The Rise And Fall And Rise Of Strategy
EARLY 1960S: Harvard professors Ken Andrews and C. Roland Christensen articulate the concept of strategy as a tool to link together the functions of a business and assess a company's strengths and weaknesses against competitors.
EARLY 1960S: General Electric emerges as the pioneer in strategic planning, creating a large, centralized staff of planners to ponder the future. Consultant McKinsey & Co. helps GE view its products in terms of strategic business units, identify competitors for each, and evaluate its position against them.
1963: Under founder Bruce D. Henderson, Boston Consulting Group becomes the first of many strategy boutiques. BCG pioneers a series of concepts that take Corporate America by storm, including the ``experience curve'' and the ``growth and market-share matrix.''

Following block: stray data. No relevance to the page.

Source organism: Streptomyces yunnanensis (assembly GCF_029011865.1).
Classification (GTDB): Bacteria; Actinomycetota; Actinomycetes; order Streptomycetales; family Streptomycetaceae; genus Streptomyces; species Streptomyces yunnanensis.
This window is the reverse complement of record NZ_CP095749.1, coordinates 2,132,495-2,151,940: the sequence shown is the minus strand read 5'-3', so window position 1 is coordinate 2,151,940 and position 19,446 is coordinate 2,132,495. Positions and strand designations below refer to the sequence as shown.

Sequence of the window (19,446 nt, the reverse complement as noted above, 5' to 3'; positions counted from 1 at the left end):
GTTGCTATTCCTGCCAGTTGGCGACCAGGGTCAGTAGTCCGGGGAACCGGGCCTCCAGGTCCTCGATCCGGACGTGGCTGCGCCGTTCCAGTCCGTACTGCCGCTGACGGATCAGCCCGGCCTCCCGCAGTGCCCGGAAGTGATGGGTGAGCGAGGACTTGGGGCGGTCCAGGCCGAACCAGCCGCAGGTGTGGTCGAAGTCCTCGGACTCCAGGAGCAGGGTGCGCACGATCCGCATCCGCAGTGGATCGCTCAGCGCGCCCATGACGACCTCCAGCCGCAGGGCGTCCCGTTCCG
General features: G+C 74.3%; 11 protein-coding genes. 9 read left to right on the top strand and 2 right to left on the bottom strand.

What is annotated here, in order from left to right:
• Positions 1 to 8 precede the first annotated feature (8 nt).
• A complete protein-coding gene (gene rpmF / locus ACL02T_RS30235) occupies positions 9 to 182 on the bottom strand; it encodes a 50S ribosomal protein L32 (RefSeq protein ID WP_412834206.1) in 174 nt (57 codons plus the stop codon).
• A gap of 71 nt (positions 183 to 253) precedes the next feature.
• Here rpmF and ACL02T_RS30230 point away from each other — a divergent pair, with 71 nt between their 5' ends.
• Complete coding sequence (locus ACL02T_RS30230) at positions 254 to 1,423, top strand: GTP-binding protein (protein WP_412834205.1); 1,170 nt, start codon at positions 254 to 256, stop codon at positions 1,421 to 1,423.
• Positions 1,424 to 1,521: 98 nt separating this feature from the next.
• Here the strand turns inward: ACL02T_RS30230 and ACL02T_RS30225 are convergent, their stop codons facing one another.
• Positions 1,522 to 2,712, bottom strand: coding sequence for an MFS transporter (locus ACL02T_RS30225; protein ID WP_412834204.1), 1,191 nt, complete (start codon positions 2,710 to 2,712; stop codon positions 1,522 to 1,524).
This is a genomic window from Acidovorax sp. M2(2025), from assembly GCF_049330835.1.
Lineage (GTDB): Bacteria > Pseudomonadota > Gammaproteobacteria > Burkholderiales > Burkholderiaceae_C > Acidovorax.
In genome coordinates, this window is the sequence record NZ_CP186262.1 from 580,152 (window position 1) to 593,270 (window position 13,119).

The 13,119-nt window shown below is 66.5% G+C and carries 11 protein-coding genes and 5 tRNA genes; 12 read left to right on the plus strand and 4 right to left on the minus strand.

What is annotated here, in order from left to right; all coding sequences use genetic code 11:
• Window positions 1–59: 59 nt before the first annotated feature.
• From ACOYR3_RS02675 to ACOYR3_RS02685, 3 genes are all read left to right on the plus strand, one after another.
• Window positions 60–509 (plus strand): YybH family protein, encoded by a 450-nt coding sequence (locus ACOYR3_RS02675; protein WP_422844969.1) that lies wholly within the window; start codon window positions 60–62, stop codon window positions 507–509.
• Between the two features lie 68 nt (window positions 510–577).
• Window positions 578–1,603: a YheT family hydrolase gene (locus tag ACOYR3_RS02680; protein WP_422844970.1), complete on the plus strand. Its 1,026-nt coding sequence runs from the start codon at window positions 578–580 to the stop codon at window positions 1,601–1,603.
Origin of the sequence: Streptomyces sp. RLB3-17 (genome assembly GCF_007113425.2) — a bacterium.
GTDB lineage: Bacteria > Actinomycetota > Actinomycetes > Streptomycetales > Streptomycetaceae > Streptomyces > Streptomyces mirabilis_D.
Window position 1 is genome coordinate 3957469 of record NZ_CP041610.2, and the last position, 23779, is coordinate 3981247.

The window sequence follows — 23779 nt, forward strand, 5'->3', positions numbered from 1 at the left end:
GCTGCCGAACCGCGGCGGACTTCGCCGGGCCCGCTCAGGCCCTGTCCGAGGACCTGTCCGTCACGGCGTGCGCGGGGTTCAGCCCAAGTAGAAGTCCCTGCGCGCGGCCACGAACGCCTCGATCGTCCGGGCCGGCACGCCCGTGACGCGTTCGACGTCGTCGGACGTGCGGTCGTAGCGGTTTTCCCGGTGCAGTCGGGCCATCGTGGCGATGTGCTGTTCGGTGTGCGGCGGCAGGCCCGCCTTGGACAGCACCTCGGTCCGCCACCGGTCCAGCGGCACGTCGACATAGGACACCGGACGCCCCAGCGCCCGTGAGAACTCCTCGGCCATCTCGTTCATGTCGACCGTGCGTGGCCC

1980: Harvard professor Michael E. Porter's book Competitive Strategy provides a generation of MBA-trained executives with new models to plot strategy based on economic theories.
1983: New GE Chairman Jack Welch slashes the corporate planning group and purges scores of planners from GE's operating units. Numerous companies follow his lead.
EARLY 1980S: Battered by global competition, companies turn away from strategic planning and begin to focus on operational improvement. Executives embrace the Total Quality movement and the teachings of guru Edward Deming.
LATE 1980S: Corporate America begins massive downsizing and reengineering of operations to increase efficiency and productivity. Guru Michael Hammer leads the reengineering revolution.
1994: After 10 years of downsizing, companies begin to focus on how to grow. Academics C.K. Prahalad and Gary Hamel become the most influential of a new group of strategists with the publication of Competing for the Future.
NOW: A bevy of new books are out from a new group of strategy gurus who are capturing the attention of corporate executives and redefining the process of strategy creation.
DATA: BUSINESS WEEK
Updated June 14, 1997 by bwwebmaster
Copyright 1996, Bloomberg L.P.